Dragons have long captured the imagination of humankind. As powerful predators, as symbols of ruin and creation, and as objects of study, it is hard to find someone without at least a passing interest in the draconidae. Though many dragon species are hugely dangerous (and just plain huge), the irresistable draw of their majestic appearances and remarkable behaviours have lead many to take up the hobby of dragon-spotting. Still, there have been precious few guidebooks to the dragons of the world. The most most dragons recieve are cursory mentions in localized wildlife field-guides, or words of caution in trail-books warning hikers of known dragon nesting-sites-a far cry from the variety of literature available on birds or other beasts!
It is for this reason I have decided to put together this book, for the generalized audience of anyone interested in dragons. Whether you are a hobbyist dragon-spotter, a biologist, a student, or someone simply looking to settle an argument over minor dragon trivia, you should be able to find something of worth in this guide.

In less flowery words, this section consists of writing and art depicting a number of fictional dragon species, from a parallel universe in which some archosaurs way, way back in the Triassic figured out how to evolve a third pair of limbs somehow. I guess you could call it 'speculative evolution' but it's not focused on biological accuracy or plausibility so much as it is focused on me wanting to draw cool lizards with wings and horns. (And wanting to bring attention to the indescribable beauty and absurdity of the natural world or something like that.)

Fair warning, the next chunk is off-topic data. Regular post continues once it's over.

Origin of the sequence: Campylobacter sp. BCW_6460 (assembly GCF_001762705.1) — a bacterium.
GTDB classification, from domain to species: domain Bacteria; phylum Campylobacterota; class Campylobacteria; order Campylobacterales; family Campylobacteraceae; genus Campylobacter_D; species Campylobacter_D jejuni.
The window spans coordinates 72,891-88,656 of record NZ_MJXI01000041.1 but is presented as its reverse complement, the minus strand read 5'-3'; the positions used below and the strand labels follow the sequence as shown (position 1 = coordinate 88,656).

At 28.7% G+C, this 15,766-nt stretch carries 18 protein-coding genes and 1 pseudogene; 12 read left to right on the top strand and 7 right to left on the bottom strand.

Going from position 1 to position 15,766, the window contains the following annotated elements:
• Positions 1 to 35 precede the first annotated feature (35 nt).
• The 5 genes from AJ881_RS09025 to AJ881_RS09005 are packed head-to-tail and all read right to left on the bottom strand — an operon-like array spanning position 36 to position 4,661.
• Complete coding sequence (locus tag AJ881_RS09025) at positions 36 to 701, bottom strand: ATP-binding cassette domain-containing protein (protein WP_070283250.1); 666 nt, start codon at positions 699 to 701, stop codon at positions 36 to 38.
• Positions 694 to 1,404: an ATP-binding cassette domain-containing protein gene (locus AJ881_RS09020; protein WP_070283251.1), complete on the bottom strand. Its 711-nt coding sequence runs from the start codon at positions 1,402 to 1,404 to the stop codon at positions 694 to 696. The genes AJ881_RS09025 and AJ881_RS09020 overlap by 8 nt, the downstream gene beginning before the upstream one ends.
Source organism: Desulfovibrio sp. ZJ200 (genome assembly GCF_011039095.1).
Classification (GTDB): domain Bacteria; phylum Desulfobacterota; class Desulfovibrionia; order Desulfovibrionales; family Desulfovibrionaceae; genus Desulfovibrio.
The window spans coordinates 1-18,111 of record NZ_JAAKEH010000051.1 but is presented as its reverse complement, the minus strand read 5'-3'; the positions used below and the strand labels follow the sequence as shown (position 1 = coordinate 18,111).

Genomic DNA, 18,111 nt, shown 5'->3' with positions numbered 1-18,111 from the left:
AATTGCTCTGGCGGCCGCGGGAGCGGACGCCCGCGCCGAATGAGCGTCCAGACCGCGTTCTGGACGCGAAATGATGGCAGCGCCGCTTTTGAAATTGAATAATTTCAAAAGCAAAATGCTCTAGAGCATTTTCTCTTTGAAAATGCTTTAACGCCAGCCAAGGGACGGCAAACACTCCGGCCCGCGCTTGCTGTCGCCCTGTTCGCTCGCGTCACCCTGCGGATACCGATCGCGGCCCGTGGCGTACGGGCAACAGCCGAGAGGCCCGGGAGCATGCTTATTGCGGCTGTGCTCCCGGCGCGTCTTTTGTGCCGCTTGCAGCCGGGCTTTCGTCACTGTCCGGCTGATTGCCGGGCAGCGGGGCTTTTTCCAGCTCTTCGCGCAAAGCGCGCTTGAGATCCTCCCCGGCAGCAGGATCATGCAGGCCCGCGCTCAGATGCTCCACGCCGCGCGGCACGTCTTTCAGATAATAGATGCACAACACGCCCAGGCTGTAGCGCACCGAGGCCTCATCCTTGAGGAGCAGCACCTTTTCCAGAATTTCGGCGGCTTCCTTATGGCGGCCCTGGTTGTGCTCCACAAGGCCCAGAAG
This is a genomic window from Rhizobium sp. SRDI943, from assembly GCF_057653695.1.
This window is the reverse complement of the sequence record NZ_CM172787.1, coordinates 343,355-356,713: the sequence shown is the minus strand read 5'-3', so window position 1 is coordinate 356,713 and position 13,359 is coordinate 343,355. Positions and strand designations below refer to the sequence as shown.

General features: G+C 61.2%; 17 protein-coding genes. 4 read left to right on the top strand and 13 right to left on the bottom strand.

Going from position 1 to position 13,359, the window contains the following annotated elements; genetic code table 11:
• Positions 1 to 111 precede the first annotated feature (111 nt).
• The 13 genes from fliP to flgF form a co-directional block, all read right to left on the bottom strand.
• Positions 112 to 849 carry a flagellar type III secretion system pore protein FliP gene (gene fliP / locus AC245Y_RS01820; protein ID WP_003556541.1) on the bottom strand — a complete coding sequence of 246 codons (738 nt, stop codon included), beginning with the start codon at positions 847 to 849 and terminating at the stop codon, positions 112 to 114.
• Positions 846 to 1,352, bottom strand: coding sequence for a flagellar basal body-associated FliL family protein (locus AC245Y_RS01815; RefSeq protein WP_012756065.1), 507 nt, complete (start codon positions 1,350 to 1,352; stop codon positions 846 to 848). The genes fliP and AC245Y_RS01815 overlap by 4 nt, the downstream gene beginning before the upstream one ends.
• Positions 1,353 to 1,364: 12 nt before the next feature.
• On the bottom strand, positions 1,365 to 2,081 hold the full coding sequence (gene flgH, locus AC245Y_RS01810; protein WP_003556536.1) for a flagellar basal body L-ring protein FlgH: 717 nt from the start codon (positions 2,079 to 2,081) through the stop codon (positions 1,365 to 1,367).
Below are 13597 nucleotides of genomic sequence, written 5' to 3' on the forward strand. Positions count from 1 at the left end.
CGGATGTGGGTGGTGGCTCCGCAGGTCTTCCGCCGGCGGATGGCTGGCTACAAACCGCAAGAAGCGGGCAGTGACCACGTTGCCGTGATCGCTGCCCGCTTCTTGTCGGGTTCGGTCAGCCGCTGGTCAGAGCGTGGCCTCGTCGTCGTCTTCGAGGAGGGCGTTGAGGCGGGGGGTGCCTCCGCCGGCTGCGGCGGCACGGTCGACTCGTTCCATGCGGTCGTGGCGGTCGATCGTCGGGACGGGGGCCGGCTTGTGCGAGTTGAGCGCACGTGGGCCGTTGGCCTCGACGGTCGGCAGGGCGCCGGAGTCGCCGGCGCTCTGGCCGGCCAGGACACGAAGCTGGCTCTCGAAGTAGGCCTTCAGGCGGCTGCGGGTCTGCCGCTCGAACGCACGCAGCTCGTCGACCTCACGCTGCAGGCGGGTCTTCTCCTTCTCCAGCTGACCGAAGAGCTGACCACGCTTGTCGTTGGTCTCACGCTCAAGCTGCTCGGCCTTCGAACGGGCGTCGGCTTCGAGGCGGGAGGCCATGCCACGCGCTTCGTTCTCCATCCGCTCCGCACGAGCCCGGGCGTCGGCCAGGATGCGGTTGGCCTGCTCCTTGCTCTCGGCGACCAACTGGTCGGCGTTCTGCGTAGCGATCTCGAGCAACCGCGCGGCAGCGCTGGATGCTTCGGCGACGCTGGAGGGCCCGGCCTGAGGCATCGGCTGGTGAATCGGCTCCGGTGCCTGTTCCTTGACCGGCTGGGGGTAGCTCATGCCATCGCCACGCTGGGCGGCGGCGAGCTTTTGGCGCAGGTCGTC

This section of the site was heavily inspired by the formatting and overall styles of old birdwatching and wildlife field-guides. Specific books I used as references include A Field Guide to the Larger Mammals of Africa by Jean Dorst and Pierre Dandelot, The Birds of Alberta by W. Ray Salt and Jim R. Salt, and Birds of the Rocky Mountains by Chris C. Fisher. The above intro paragraph was particularly inspired by the foreword to David M. Bird's The Bird Almanac. (Talk about nominative determinism!)

The earliest forms of this project included just one extant dragon species, the Greater Seadragons, and focused on their interactions with human scientists and other people. Essentially, I wanted to write a sci-fi first-contact alien story, except the sapient 'aliens' were right here on Earth the whole time.
I still think that's an idea worth exploring. I might return to it with these guys some day.



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